A maiden victory in the World Cup for Loic Meillard who won the Big Final against Thomas Tumler. With this success, Meillard also wins the Parallel Giant Slalom World Cup and will be awarded the small globe at the finals in Cortina! Meillard was enthusiastic at the end of the race: "It's always amazing to win a World Cup race, I have been skiing well in Giant Slalom lately and taking a win today close to home is special for me". For Thomas Tumler is his second World Cup podium, and the first one this season.
But according to Meillard, the win was not all about good skiing. There was also a strong element of luck, which affected the outcome, he said. "[Parallel] is difficult for the body, but it also needs a lot of luck now that we don’t have the re-run", commented Meillard. "You need to be in the right course because it’s impossible to have two same ones. I was lucky today because I always had the blue ones and it seemed to be a bit faster".
In the Small Final Alexander Schmid beat Tommy Ford to achieve his first World Cup podium in an individual event.
Despite the ski piste known as ‘La Verte’ in Les Houches has been reconfigured to host the Parallel Giant Slalom., the race confirmed the trend that one course often tends to be faster than the other. The Parallel Giant Slalom continues to cause unrest among athletes competing on the World Cup circuit. After the event in Chamonix, Alexis Pinturault and other athletes took to social media to express their concerns about the fairness, quality, and safety of the event. For instance, in the 1/8 Finals, the athlete skiing on the blue course never lost.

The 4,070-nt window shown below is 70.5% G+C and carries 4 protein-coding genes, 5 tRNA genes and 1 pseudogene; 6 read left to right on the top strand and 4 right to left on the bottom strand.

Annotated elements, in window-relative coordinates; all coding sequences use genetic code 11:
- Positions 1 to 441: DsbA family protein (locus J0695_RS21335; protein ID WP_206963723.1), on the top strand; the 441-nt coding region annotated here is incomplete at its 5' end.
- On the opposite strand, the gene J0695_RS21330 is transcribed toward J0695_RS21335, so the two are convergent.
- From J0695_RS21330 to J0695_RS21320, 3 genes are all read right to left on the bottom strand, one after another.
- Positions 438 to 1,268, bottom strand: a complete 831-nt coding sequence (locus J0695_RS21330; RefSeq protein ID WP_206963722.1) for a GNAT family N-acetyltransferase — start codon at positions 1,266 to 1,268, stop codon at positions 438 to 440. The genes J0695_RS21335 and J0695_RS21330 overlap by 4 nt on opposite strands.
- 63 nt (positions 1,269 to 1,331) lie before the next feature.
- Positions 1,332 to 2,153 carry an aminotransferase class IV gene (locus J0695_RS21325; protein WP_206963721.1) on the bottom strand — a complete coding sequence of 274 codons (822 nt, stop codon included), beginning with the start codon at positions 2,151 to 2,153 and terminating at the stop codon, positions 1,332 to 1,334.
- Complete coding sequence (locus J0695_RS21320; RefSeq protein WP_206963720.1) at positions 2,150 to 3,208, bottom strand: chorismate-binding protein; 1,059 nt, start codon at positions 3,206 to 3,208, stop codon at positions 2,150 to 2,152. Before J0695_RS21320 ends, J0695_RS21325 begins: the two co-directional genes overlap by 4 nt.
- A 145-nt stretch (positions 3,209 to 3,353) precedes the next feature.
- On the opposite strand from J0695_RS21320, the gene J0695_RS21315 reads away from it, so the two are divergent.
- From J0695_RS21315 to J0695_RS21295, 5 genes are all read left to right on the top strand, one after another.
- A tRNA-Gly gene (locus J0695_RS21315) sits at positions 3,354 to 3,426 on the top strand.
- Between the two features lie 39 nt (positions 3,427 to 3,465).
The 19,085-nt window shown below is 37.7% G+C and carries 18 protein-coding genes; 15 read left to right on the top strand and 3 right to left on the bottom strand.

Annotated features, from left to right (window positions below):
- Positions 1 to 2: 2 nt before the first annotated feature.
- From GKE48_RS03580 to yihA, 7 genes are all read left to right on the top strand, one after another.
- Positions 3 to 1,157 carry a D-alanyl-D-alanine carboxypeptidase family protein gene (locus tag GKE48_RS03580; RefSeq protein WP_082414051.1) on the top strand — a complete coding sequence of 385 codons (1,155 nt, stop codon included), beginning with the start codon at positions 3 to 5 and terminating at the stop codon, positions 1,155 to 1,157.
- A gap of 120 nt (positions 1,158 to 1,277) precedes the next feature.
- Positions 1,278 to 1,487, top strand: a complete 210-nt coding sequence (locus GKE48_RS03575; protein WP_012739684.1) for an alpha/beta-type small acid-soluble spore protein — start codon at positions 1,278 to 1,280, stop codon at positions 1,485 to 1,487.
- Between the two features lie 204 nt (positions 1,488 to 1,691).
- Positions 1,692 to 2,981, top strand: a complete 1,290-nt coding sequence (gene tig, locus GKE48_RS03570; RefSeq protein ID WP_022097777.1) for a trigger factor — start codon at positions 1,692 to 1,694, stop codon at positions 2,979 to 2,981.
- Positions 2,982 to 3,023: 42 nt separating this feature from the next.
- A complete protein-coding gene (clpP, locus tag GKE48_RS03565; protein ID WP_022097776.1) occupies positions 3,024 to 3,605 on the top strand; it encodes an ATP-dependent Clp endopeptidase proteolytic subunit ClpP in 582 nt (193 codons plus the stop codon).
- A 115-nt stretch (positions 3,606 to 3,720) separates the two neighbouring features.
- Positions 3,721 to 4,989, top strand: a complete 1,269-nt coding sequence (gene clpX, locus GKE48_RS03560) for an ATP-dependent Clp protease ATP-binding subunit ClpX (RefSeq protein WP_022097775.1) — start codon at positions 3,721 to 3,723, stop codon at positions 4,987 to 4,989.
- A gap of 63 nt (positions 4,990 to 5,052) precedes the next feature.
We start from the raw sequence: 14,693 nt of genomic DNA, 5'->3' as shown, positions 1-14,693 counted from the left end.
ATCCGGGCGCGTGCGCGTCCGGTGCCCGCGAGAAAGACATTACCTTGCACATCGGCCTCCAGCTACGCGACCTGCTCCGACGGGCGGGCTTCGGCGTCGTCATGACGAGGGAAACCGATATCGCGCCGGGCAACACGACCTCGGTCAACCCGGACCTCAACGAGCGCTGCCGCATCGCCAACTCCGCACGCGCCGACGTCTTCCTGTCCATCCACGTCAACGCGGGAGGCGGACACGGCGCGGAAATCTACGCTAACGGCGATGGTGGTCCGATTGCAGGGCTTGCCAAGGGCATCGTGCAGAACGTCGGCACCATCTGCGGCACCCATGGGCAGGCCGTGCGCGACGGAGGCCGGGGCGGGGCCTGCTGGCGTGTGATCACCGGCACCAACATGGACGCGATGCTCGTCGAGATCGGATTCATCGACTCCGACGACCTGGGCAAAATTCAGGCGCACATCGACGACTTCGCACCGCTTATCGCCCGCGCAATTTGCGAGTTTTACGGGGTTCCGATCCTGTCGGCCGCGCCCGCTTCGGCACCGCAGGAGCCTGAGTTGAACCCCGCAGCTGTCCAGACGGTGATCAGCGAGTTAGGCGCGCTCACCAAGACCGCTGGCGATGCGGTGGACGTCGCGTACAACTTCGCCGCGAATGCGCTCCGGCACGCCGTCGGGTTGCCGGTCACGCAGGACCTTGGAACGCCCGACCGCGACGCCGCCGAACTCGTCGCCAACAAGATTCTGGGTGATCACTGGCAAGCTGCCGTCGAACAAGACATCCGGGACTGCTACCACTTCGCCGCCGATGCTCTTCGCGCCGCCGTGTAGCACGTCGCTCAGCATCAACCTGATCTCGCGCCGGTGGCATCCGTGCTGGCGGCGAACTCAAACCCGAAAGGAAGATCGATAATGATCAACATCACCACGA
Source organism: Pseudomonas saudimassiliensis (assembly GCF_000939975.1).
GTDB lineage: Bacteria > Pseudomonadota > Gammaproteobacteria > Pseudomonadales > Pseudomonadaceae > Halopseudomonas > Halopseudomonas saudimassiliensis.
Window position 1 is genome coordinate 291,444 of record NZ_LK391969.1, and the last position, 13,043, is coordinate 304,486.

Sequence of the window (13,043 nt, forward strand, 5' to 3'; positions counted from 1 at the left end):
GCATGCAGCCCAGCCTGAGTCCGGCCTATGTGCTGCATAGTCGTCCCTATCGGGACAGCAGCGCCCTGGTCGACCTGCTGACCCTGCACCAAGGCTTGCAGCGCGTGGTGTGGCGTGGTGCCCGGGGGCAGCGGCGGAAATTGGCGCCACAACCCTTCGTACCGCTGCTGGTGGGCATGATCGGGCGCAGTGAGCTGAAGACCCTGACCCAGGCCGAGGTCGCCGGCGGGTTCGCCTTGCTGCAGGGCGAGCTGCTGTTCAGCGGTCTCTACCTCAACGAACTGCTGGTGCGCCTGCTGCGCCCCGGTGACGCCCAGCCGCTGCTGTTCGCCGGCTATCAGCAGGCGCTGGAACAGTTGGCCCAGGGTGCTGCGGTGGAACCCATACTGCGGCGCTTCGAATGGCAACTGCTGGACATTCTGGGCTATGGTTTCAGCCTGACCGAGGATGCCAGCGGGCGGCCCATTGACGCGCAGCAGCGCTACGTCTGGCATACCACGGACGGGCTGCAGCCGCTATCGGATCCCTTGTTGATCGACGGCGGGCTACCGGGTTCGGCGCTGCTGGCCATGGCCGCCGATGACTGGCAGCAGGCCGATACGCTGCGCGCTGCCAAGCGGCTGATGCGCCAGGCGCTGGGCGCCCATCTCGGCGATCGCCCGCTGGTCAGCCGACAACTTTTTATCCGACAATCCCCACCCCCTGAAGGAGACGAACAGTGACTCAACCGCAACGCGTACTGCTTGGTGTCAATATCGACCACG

Alexis Pinturault took to Instagram after the race to express his negative feelings about the Parallel Giant Slalom format:
"Today I feel like being fooled ... we (athletes) taken for pawns of a show and not actor of a sport! Since when in sport luck is more important than performance? And how dangerous is the format? But above all @fisalpine when will the word of the athletes be taken into account?".
The comments section of his post received a flood of traffic. Among those who agree is FIS athlete representative Daniel Yule, who suggests the athlete’s the possibility to launch a boycott.
Other athletes who entered the conversation include the day’s winner, Loic Meillard and his teammate Justin Murisier, Stefan Hadalin, Matteo Marsaglia, Ted Ligety and his coach, Forest Carey, and Luca de Aliprandini. The Italian was another man who took to Instagram to express his concerns. In his post, he asked that FIS must take a harder look at the true risk of placing artificial jumps in a parallel GS track.
"Penso che @fisalpine dovrebbe riflettere, se veramente vale la pena inserire salti artificiali in un tracciato parallelo. Sono stato molto critico nelle interviste post-gara, ma quando si parla di sicurezza, non possiamo scherzare. Noi siamo qui per sciare, non per fare esibizioni di show sui salti, per quello ci sono già altre discipline. Per favore F.I.S. pensaci".